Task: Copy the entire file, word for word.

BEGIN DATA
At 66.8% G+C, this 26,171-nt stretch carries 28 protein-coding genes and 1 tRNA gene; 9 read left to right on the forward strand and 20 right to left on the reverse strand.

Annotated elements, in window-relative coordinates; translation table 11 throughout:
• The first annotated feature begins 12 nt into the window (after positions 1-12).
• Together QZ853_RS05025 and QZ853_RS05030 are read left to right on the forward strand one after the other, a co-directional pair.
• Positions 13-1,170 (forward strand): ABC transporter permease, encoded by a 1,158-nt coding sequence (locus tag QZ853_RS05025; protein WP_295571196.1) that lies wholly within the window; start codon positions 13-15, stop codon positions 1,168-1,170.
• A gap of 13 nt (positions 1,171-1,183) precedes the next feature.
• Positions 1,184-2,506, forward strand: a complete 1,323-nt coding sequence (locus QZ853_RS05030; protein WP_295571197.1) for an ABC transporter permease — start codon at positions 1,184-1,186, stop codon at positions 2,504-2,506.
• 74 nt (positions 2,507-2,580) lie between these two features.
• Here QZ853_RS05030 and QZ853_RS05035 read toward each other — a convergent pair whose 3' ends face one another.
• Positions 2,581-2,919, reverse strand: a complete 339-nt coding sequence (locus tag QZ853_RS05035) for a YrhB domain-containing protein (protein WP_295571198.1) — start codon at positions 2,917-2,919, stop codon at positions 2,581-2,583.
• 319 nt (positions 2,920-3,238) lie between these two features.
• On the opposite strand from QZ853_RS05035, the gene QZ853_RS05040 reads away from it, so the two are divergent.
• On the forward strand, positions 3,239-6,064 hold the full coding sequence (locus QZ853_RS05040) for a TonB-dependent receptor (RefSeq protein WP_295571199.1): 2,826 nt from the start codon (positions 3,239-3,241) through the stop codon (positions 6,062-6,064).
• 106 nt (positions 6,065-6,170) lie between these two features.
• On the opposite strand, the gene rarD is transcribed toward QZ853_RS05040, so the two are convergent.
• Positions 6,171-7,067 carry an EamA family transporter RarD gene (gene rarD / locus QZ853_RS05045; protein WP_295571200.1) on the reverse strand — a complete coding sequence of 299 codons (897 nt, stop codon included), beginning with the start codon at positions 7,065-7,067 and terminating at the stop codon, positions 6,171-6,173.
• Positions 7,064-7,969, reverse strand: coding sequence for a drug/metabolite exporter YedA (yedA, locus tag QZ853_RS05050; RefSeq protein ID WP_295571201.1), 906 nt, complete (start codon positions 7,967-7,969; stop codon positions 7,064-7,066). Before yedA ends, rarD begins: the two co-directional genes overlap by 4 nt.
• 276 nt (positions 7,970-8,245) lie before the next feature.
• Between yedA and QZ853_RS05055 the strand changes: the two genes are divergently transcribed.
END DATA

At 66.8% G+C, this 26,171-nt stretch carries 28 protein-coding genes and 1 tRNA gene; 9 read left to right on the forward strand and 20 right to left on the reverse strand.

Annotated elements, in window-relative coordinates; translation table 11 throughout:
• The first annotated feature begins 12 nt into the window (after positions 1-12).
• Together QZ853_RS05025 and QZ853_RS05030 are read left to right on the forward strand one after the other, a co-directional pair.
• Positions 13-1,170 (forward strand): ABC transporter permease, encoded by a 1,158-nt coding sequence (locus tag QZ853_RS05025; protein WP_295571196.1) that lies wholly within the window; start codon positions 13-15, stop codon positions 1,168-1,170.
• A gap of 13 nt (positions 1,171-1,183) precedes the next feature.
• Positions 1,184-2,506, forward strand: a complete 1,323-nt coding sequence (locus QZ853_RS05030; protein WP_295571197.1) for an ABC transporter permease — start codon at positions 1,184-1,186, stop codon at positions 2,504-2,506.
• 74 nt (positions 2,507-2,580) lie between these two features.
• Here QZ853_RS05030 and QZ853_RS05035 read toward each other — a convergent pair whose 3' ends face one another.
• Positions 2,581-2,919, reverse strand: a complete 339-nt coding sequence (locus tag QZ853_RS05035) for a YrhB domain-containing protein (protein WP_295571198.1) — start codon at positions 2,917-2,919, stop codon at positions 2,581-2,583.
• 319 nt (positions 2,920-3,238) lie between these two features.
• On the opposite strand from QZ853_RS05035, the gene QZ853_RS05040 reads away from it, so the two are divergent.
• On the forward strand, positions 3,239-6,064 hold the full coding sequence (locus QZ853_RS05040) for a TonB-dependent receptor (RefSeq protein WP_295571199.1): 2,826 nt from the start codon (positions 3,239-3,241) through the stop codon (positions 6,062-6,064).
• 106 nt (positions 6,065-6,170) lie between these two features.
• On the opposite strand, the gene rarD is transcribed toward QZ853_RS05040, so the two are convergent.
• Positions 6,171-7,067 carry an EamA family transporter RarD gene (gene rarD / locus QZ853_RS05045; protein WP_295571200.1) on the reverse strand — a complete coding sequence of 299 codons (897 nt, stop codon included), beginning with the start codon at positions 7,065-7,067 and terminating at the stop codon, positions 6,171-6,173.
• Positions 7,064-7,969, reverse strand: coding sequence for a drug/metabolite exporter YedA (yedA, locus tag QZ853_RS05050; RefSeq protein ID WP_295571201.1), 906 nt, complete (start codon positions 7,967-7,969; stop codon positions 7,064-7,066). Before yedA ends, rarD begins: the two co-directional genes overlap by 4 nt.
• 276 nt (positions 7,970-8,245) lie before the next feature.
• Between yedA and QZ853_RS05055 the strand changes: the two genes are divergently transcribed.